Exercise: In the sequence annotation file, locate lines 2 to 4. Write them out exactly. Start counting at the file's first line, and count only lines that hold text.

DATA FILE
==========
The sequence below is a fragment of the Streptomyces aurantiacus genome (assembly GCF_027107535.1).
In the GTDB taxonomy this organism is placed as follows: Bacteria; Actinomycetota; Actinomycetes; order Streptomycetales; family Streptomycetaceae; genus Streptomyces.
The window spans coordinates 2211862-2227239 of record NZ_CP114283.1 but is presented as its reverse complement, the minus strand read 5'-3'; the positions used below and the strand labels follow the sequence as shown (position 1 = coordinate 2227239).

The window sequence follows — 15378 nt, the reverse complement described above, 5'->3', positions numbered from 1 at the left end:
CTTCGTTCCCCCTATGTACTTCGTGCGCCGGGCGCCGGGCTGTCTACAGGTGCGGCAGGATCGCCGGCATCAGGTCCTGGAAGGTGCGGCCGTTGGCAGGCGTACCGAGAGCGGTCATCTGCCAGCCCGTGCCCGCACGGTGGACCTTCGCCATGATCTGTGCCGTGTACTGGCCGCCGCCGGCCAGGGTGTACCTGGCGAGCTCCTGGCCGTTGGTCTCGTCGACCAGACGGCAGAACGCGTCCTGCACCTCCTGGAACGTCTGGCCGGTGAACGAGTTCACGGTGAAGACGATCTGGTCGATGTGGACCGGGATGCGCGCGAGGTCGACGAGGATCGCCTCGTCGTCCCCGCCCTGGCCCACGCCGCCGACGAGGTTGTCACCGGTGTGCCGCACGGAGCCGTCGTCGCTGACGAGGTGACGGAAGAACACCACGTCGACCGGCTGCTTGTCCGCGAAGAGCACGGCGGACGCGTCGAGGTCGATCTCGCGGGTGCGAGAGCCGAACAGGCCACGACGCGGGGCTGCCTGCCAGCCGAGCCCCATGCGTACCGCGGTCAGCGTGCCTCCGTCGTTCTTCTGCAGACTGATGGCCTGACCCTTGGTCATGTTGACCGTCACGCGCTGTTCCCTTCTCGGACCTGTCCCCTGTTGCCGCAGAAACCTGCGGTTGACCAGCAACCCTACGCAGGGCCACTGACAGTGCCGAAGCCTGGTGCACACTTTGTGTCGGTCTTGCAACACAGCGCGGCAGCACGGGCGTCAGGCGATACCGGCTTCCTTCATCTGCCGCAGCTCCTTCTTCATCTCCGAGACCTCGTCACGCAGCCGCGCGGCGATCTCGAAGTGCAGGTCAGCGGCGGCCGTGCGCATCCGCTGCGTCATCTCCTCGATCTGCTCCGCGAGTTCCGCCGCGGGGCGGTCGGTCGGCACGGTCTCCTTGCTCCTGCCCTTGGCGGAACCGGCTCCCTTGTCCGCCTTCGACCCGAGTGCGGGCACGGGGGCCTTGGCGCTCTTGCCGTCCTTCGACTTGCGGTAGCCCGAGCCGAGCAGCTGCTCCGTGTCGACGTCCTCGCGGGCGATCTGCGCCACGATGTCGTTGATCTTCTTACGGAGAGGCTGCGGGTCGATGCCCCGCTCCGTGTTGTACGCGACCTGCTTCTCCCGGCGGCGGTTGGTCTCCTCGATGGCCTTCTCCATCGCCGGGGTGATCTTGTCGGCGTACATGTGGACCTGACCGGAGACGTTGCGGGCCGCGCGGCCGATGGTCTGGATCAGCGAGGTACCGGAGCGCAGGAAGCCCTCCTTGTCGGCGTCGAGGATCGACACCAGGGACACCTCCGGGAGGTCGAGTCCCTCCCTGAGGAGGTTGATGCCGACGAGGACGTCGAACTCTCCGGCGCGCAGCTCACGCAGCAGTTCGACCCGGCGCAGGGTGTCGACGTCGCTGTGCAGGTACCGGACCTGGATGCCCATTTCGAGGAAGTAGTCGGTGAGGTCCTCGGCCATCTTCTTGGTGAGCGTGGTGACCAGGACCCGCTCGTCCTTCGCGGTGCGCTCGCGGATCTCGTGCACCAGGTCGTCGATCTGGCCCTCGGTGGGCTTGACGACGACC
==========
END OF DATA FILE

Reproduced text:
In the GTDB taxonomy this organism is placed as follows: Bacteria; Actinomycetota; Actinomycetes; order Streptomycetales; family Streptomycetaceae; genus Streptomyces.
The window spans coordinates 2211862-2227239 of record NZ_CP114283.1 but is presented as its reverse complement, the minus strand read 5'-3'; the positions used below and the strand labels follow the sequence as shown (position 1 = coordinate 2227239).

The window sequence follows — 15378 nt, the reverse complement described above, 5'->3', positions numbered from 1 at the left end: